News Video | Policy | GPs | Hospitals | Medical | Mental Health | Welfare | Search

 


Be Medicinewise This National Pain Week

Be Medicinewise This National Pain Week

This National Pain Week (21 – 27 July 2014), NPS MedicineWise is urging people living with pain to know how to use pain relieving medicines safely, and to have a conversation with their health professional about both the type and dose of pain relief medicine that are right for them.

NPS MedicineWise clinical adviser Dr Andrew Boyden says that it’s important to take painkillers as directed; for anyone living with pain, and especially the estimated one in five Australians living with chronic pain.

“All pain relieving medicines, including non-prescription varieties, have possible risks as well as benefits,” says Dr Boyden.

“Unwanted effects can occur if you take a larger dose of a pain reliever than needed, if it interacts with another medicine you are taking, or is used by people with certain health conditions.

“We’ve seen some recent research from the University of Sydney showing that a significant number of older Australians are taking non-steroidal anti-inflammatory drugs (NSAIDs) on a regular basis, and many are using them for longer than is recommended and without taking precautions to minimise harmful side-effects.

“The NSAIDs group of medicines includes ibuprofen and diclofenac. Many of these are readily available in pharmacies as well as in supermarkets and convenience stores.

“It’s worrying to think people might be taking them for longer than the guidelines recommend. Consumers should be aware — and health professionals should be reminded — that generally NSAIDs should be used at the lowest possible dose for the shortest possible duration. Longer term use should only be undertaken after carefully considering the risks and benefits on an individual basis.”

Research from the University of Wollongong presented at the National Medicines Symposium earlier this year also highlighted the dangers of people taking common pain relieving medicines such as NSAIDs without thinking about the potential risks or harms.

Out of 263 people surveyed about over-the-counter NSAIDs containing the active ingredient ibuprofen, more than 1 in 5 respondents (22%) thought that these medicines cause no possible side effects, which of course is not true for any medicine.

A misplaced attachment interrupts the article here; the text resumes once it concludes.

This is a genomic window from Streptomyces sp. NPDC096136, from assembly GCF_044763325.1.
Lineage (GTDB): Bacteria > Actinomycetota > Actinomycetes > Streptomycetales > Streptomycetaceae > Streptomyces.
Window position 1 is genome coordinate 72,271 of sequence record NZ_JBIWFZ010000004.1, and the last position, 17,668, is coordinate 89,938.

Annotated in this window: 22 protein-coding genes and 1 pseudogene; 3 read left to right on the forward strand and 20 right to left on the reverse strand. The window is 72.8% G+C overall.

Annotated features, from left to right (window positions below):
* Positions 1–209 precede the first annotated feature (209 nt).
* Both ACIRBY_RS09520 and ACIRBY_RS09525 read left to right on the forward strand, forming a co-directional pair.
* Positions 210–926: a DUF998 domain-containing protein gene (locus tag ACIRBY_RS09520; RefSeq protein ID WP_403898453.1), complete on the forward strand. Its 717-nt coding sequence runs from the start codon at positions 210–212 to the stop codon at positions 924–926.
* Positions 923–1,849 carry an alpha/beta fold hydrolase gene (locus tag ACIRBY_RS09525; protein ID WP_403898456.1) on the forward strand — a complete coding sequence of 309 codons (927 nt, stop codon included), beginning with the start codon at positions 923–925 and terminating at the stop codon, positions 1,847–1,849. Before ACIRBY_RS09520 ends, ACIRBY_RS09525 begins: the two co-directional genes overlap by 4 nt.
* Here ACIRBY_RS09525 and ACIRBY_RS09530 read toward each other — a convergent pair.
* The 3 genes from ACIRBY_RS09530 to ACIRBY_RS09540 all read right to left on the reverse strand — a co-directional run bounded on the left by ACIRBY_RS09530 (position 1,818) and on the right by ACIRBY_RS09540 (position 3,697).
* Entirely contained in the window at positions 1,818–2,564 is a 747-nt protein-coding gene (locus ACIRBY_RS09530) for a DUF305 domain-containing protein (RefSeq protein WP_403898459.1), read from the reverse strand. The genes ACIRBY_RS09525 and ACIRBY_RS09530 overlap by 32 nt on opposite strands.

“It’s important for people to be medicinewise with their pain relievers — always ask your doctor if the treatment is necessary, about possible side effects, for how long you can safely take the medication. Also, confirm the correct dosage and ensure you understand directions on how to take the medicine,” says Dr Boyden.

Anyone with questions or concerns about their pain relief medicine should check with their doctor or pharmacist about which pain reliever is safest for them.

“When you seek medical advice, make sure you tell your pharmacist or doctor about any of your other prescription and over-the-counter medicines, including any other pain relievers you may be taking as well as any complementary medicines such as herbal preparations, as these are medicines too and so have risks and benefits like any other medicine,” he says.

NPS MedicineWise has information on its website about different pain conditions, pain medicines and non-medicine treatments for acute and chronic pain, and how to manage pain: www.nps.org.au/pain.

People can also call Medicines Line on 1300 MEDICINE (1300 633 424) for information about their medicines from anywhere in Australia for the cost of a local phone call (excluding mobiles; Monday – Friday, 9am – 5pm EST).

ENDS


© Scoop Media

 
 
 
 
 
Culture Headlines | Health Headlines | Education Headlines

 

Album Review And Rap Beefs: Tame Impala, Currents.

Tame Impala’s new album Currents has one of the hallmarks of an enduring album. At first listen it seems like good, if somewhat ordinary, pop but as you go back more and more layers unravel revealing deeply rich, expertly crafted songs. More>>

Flagging Enthusiasm: Gareth Morgan Announces Winner Of $20k Flag Competition

The winner of the Morgan Foundation’s $20,000 flag competition is “Wā kāinga / Home”, designed by Auckland based Studio Alexander. Economist and philanthropist Gareth Morgan set up the competition because he had strong views on what the flag should represent but he couldn’t draw one himself. More>>

ALSO:

Books: The Lawson Quins Tell Their Incredible Story

They could have been any family of six children – except that five of them were born at once. It will come as a shock to many older New Zealanders to realise that Saturday July 25 is the Lawson quintuplets’ 50th birthday. More>>

Scoop Review Of Books: Wartime Women

Coinciding as it does with the movie Imitation Game which focusses on Alan Turing breaking the Enigma code in Hut 6 at Bletchley Park (“BP”), this book is likely to attract a wide readership. It deserves to do so, as it illustrates that BP was very much more than Turing and his colleagues. More>>

Maori Language Commission: Te Wiki O Te Reo Māori 2015

The theme for Māori Language Week 27 July – 2 August 2015 is ‘Whāngaihia te Reo ki ngā Mātua’ ‘Nurture the language in parents’. It aims to encourage and support every day Māori language use for parents and caregivers with children” says Acting Chief Executive Tuehu Harris.. More>>

ALSO:

Live Music: Earl Sweatshirt Plays To Sold Out Bodega

The hyped sell-out crowd had already packed themselves as close as they could get to the stage before Earl came on. The smell of weed, sweat and beer filled Bodega – more debauched sauna than bar by this point. When he arrived on stage the screaming ... More>>

Get More From Scoop

 
 

LATEST HEADLINES

 
 
 
 
Health
Search Scoop  
 
 
Powered by Vodafone
NZ independent news